For those patients with a time of onset recorded in the ED (n=125), the median time to presentation was 6.2 hours (range, 0 to 342.8 hours; interquartile range, 19.5). Of these 125 patients, 44 (35%) presented promptly to the ED (within 3 hours of symptom onset). Interestingly, level of stroke knowledge had no notable impact on prompt ED arrival. There was no significant difference in ED arrival within 3 hours between those who knew a sign, symptom, or risk factor of stroke and those who did not (P>.05). Those transported to the hospital by 911 were more likely to arrive to the ED within 3 hours of symptom onset than those transported by private car (47% versus 19%, P=.001). There was no difference in 911 use between those who knew they were having a stroke and those who did not.
In light of recent Food and Drug Administration approval of tissue plasminogen activator in the treatment of acute ischemic stroke, there has been a concerted effort to educate the general public about stroke. The American Heart Association, the National Stroke Association, the National Institute of Neurological Disorders and Stroke, and other major health organizations have emphasized educating the public regarding the signs, symptoms, and risk factors for stroke. These organizations have used various media including television, video, newsprint, educational pamphlets, and health seminars to disseminate their message. To date, though, there is very little information regarding the preexisting knowledge base of stroke patients regarding these issues. Collecting baseline data about patients’ stroke knowledge can help these organizations to determine the effectiveness of their programs and to adjust them to target specific populations and emphasize particular facts.
Despite current educational campaigns, public knowledge regarding the signs, symptoms, and risk factors of stroke is inadequate. Previous surveys of the general public suggest that up to 27% of the adult population do not know a single sign or symptom of a stroke and up to 25% do not know a single risk factor.5 6 This number is even larger in those patients who have actually had a stroke. Immediately after having an acute stroke, 43% of our acute stroke patients did not know a single sign or symptom of a stroke. In our study the lack of information appeared to be related to age, with older patients (those patients at highest risk for stroke) the least knowledgeable. Williams et al7 found that 62% of their stroke patients did not know the signs of a stroke. They did not report on the relationship between stroke knowledge base and age or other demographic factors. In our study the elderly were almost 70% (odds ratio=1.68) less likely to be able to recall a sign or symptom of a stroke and almost 2.5 times (odds ratio=2.4) less likely to recall a risk factor than their younger counterparts. This lack of stroke knowledge was independent of race, sex, income or level of education.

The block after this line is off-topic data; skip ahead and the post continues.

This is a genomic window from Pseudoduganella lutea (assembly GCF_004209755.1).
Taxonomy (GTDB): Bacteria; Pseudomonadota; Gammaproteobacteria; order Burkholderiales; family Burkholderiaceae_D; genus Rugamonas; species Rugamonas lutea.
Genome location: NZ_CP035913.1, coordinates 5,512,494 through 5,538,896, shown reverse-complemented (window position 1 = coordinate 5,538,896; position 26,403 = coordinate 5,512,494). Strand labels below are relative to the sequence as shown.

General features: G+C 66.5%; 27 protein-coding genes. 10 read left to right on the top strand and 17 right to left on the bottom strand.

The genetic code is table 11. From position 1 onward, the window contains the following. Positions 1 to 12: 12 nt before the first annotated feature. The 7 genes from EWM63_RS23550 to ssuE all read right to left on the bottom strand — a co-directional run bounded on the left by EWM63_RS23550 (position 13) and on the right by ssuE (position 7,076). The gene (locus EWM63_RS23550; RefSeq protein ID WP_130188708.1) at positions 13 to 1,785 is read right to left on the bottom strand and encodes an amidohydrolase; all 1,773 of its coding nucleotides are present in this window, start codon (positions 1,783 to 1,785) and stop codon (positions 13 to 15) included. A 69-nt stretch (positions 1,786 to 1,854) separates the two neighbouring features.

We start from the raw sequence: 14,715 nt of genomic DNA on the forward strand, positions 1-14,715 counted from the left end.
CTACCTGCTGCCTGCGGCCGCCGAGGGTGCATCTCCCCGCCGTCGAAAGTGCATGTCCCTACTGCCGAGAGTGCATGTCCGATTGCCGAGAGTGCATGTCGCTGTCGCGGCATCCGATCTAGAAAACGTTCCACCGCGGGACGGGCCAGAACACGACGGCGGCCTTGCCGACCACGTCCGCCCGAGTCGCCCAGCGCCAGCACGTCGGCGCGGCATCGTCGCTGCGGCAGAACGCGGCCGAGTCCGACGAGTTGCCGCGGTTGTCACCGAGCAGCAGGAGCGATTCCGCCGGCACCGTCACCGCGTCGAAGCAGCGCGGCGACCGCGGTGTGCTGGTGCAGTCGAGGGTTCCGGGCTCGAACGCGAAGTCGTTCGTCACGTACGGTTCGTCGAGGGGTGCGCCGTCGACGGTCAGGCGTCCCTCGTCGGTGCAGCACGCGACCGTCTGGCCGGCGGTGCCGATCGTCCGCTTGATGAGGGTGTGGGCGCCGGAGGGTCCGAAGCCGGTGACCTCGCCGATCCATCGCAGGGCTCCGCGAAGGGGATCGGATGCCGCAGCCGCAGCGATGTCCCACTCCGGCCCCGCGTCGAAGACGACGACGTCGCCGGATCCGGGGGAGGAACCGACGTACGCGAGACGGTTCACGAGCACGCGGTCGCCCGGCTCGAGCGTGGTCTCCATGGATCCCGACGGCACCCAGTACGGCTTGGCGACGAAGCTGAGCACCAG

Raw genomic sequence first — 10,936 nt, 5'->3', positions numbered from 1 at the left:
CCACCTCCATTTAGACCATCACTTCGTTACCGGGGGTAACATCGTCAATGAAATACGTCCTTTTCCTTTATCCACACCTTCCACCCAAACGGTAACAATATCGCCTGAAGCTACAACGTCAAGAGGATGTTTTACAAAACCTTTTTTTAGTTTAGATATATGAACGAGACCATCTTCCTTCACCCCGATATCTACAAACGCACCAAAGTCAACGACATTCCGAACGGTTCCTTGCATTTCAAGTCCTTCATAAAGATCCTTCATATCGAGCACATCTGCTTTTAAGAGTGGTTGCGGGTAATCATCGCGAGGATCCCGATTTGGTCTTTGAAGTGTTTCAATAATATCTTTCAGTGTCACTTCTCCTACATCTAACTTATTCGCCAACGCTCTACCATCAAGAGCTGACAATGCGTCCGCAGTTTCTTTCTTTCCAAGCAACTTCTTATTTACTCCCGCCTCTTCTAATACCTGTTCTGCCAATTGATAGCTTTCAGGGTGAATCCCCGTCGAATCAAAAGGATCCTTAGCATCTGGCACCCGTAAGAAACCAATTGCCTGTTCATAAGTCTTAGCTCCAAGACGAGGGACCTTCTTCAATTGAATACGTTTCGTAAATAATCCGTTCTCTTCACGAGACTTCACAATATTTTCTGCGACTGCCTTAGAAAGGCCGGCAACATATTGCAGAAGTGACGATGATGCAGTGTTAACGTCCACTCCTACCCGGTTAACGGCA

Educational programs regarding stroke warning signs list signs and symptoms of stroke. These lists often include weakness, numbness, speech abnormalities, dizziness, and loss of vision, with equal emphasis on each. Research suggests that short, simple, and repetitive messages that focus on two to three points are the most effective.8 With stroke, the message should focus on a few, easily identifiable, common symptoms that are specific for stroke. The stroke databases have reported that hemiparesis, paresthesia, and speech abnormalities are the most common neurological abnormalities occurring in patients with ischemic stroke.9 10 Similar results were found in our study. Although “weakness (unilateral)” was the most commonly recognized symptom of stroke in our population, only 26% of our patients noted it. Similarly, in a telephone survey of the Greater Cincinnati Metropolitan Area, only 15% of the general public reported “weakness” and only 6% reported “one-sided weakness” as a sign of stroke.5 Thus, the initial message should communicate that “the sudden onset of one-sided weakness, numbness, or problems speaking may mean you are having a stroke.”
The discrepancy in stroke knowledge between the general public and actual stroke patients may be due to differences in study populations or may be due to cognitive deficits of the acute brain insult in the latter population. In our sample 11 patients were so severely afflicted that they could not complete the interview. Another 38 patients were noted to have altered mental status or aphasia on arrival to the ED but were alert enough at the time of interview to complete the survey. There was a trend toward patients with right hemispheric findings being better able to recall symptoms of stroke than those with left hemispheric findings (P=.1). A larger sample size could find differences in stroke knowledge based on stroke subtype or location. Important determinants of what a patient does at stroke onset may be dependent on what they are able to recall at the time of their stroke rather than what they knew before their stroke. This further emphasizes the need for a simple and consistent educational message that can be easily remembered.